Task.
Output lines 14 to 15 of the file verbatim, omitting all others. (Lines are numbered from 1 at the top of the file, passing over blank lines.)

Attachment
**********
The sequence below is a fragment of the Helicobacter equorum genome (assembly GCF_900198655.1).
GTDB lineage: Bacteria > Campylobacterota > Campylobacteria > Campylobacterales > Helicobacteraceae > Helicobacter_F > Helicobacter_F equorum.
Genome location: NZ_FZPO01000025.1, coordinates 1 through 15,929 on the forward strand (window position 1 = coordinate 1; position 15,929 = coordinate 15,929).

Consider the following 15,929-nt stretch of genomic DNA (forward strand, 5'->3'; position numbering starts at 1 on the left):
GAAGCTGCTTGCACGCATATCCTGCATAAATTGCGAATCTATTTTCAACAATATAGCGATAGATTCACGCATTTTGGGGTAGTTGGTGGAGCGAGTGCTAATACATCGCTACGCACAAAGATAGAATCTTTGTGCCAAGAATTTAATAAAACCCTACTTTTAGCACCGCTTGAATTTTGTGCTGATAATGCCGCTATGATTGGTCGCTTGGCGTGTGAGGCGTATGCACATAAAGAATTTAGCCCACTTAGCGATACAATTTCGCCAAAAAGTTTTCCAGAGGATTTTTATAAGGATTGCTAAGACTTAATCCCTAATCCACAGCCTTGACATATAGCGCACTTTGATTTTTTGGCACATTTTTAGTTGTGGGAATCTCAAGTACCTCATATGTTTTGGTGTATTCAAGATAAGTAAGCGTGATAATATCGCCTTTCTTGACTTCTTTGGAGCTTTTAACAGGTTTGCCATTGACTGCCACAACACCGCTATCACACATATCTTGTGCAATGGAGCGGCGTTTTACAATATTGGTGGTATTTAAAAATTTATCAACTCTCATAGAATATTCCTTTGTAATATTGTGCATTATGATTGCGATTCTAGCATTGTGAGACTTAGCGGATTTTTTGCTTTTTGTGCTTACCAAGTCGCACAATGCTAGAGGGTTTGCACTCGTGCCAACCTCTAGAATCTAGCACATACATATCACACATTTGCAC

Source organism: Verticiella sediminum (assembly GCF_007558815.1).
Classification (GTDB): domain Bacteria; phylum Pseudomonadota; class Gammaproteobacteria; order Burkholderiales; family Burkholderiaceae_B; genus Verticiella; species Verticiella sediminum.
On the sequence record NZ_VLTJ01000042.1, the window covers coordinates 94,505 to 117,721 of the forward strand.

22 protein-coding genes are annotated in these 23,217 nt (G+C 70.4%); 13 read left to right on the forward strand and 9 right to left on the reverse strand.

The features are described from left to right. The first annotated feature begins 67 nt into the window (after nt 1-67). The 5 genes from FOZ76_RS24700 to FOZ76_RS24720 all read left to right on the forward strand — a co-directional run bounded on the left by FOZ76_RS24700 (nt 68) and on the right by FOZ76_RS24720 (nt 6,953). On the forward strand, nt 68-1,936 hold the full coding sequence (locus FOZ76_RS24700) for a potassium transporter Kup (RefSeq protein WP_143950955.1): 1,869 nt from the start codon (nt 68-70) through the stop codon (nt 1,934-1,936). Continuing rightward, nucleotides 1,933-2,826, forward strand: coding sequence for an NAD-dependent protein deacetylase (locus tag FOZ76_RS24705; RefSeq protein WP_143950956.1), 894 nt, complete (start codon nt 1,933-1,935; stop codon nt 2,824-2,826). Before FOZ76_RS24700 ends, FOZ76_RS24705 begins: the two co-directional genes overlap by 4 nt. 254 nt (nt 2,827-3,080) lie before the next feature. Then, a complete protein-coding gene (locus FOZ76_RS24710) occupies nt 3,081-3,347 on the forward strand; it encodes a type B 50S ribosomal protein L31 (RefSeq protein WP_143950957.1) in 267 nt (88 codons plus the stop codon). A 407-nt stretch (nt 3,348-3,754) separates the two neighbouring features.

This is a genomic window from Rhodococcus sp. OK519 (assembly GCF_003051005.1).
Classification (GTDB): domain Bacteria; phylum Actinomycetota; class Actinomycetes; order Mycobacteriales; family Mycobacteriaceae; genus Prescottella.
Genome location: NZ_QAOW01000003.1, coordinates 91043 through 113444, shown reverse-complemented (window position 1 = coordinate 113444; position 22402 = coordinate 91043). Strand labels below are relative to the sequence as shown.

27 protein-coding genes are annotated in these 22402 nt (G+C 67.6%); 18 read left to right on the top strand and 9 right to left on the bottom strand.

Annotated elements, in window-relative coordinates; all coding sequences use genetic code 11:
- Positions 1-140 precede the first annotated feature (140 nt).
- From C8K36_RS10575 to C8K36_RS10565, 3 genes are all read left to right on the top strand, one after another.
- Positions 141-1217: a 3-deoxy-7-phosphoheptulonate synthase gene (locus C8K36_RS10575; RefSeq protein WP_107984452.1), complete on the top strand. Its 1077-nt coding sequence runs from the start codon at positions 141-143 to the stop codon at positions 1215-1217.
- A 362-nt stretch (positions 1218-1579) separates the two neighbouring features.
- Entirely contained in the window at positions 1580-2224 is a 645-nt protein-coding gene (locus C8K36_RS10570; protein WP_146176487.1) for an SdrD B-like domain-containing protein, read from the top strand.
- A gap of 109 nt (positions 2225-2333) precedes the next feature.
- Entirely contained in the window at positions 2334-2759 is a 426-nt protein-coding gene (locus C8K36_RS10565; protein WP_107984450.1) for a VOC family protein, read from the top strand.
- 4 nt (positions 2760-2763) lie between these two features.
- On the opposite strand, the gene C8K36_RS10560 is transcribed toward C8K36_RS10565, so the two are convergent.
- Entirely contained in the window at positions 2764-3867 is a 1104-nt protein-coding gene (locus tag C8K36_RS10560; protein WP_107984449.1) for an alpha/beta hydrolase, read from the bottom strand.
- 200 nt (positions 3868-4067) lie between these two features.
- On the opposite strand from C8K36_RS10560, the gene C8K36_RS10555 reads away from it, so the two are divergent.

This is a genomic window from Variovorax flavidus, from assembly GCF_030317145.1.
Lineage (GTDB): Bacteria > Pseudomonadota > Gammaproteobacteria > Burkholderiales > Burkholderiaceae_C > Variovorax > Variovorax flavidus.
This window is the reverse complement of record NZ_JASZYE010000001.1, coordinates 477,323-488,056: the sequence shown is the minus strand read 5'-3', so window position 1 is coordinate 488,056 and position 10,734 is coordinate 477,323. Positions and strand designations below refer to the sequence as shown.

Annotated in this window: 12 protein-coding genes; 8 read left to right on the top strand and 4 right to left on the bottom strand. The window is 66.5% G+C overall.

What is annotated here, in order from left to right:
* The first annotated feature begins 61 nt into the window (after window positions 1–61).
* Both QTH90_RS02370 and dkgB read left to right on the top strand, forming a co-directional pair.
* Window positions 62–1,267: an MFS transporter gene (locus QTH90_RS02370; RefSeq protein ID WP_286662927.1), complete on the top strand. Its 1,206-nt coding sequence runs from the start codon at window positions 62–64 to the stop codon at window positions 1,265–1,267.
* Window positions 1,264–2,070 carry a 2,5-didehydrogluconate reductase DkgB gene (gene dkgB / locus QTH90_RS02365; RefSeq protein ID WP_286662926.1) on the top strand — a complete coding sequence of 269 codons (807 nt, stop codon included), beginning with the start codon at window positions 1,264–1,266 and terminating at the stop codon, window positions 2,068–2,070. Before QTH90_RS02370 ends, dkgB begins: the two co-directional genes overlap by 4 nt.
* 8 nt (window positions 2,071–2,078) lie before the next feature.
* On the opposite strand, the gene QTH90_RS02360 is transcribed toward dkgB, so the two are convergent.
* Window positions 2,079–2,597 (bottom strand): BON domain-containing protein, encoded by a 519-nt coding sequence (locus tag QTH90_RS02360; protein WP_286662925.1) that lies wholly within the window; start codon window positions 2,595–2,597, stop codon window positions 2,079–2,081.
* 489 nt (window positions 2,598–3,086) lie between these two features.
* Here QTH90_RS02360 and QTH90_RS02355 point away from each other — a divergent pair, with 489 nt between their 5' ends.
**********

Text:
27 protein-coding genes are annotated in these 22402 nt (G+C 67.6%); 18 read left to right on the top strand and 9 right to left on the bottom strand.

Annotated elements, in window-relative coordinates; all coding sequences use genetic code 11: